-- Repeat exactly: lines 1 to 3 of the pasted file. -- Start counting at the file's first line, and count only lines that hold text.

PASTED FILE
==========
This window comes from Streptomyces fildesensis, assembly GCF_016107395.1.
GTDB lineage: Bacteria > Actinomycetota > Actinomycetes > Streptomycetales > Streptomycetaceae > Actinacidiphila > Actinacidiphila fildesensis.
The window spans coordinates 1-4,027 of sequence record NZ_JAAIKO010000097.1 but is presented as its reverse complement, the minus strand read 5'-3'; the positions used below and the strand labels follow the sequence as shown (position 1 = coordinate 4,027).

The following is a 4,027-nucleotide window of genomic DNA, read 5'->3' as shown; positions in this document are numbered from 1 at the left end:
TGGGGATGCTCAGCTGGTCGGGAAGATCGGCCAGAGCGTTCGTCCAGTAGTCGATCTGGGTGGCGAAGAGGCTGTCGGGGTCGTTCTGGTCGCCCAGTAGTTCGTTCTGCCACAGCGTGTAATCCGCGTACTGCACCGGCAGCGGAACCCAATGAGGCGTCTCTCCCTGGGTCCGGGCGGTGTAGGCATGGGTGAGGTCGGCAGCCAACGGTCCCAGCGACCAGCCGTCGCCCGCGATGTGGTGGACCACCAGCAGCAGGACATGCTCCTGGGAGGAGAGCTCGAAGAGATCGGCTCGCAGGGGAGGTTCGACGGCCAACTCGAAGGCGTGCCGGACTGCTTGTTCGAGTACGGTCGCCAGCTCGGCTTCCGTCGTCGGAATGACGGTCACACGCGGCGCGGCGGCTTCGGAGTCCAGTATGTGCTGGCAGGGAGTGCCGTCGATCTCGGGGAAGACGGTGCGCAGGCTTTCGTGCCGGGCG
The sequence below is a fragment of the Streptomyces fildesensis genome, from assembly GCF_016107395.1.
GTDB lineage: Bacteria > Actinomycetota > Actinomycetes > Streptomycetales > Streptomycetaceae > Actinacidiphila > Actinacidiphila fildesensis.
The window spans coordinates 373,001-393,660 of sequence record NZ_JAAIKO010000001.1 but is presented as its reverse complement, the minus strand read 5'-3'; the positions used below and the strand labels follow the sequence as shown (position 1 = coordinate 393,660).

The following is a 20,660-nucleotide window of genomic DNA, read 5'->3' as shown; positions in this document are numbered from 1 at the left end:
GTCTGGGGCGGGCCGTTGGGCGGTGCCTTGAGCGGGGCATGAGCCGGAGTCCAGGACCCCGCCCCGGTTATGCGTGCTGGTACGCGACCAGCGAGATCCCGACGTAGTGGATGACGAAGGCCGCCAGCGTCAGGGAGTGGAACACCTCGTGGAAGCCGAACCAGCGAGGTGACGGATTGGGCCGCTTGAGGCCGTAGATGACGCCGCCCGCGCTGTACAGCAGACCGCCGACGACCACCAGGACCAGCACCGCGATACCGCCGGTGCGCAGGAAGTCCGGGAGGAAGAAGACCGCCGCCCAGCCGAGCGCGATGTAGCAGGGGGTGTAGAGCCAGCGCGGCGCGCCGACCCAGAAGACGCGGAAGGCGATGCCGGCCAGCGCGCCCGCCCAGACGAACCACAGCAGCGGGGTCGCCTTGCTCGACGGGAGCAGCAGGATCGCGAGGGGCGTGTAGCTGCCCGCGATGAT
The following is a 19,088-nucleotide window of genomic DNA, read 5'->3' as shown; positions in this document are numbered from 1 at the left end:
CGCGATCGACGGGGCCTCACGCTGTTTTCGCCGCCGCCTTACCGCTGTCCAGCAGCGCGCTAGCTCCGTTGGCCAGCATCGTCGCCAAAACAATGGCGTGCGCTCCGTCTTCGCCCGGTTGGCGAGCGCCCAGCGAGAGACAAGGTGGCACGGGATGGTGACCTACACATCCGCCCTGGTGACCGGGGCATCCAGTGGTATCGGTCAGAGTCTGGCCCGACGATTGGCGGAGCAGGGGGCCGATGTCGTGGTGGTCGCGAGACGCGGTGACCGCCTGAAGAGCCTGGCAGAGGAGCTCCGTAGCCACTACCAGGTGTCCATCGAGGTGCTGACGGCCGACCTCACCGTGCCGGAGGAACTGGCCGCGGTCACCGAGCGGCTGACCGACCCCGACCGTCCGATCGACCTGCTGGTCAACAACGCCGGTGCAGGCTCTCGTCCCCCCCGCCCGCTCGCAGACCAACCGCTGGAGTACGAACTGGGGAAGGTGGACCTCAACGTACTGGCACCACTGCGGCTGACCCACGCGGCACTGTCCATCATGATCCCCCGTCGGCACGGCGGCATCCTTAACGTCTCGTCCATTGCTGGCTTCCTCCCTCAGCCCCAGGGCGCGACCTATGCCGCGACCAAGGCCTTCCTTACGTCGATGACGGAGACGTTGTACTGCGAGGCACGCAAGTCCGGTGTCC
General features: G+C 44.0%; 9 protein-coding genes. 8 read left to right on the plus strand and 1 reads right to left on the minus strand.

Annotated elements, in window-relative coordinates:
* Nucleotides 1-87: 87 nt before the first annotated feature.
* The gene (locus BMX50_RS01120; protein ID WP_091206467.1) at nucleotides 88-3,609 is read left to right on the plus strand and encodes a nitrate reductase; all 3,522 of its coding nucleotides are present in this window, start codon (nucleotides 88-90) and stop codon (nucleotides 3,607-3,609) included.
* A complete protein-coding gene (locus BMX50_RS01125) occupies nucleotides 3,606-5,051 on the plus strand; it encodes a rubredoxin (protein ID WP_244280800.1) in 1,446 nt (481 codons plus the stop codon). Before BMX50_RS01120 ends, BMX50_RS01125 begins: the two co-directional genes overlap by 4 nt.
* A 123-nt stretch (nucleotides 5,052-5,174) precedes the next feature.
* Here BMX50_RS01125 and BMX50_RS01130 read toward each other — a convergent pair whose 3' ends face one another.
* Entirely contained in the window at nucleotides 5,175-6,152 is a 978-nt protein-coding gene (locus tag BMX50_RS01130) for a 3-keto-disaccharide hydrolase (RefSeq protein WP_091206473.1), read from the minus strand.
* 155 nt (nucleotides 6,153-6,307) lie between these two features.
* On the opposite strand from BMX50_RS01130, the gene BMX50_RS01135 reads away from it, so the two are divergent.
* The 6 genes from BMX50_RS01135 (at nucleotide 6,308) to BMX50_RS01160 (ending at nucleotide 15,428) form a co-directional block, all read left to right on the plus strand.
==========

This window comes from Streptomyces fildesensis, assembly GCF_016107395.1.
GTDB lineage: Bacteria > Actinomycetota > Actinomycetes > Streptomycetales > Streptomycetaceae > Actinacidiphila > Actinacidiphila fildesensis.
The window spans coordinates 1-4,027 of sequence record NZ_JAAIKO010000097.1 but is presented as its reverse complement, the minus strand read 5'-3'; the positions used below and the strand labels follow the sequence as shown (position 1 = coordinate 4,027).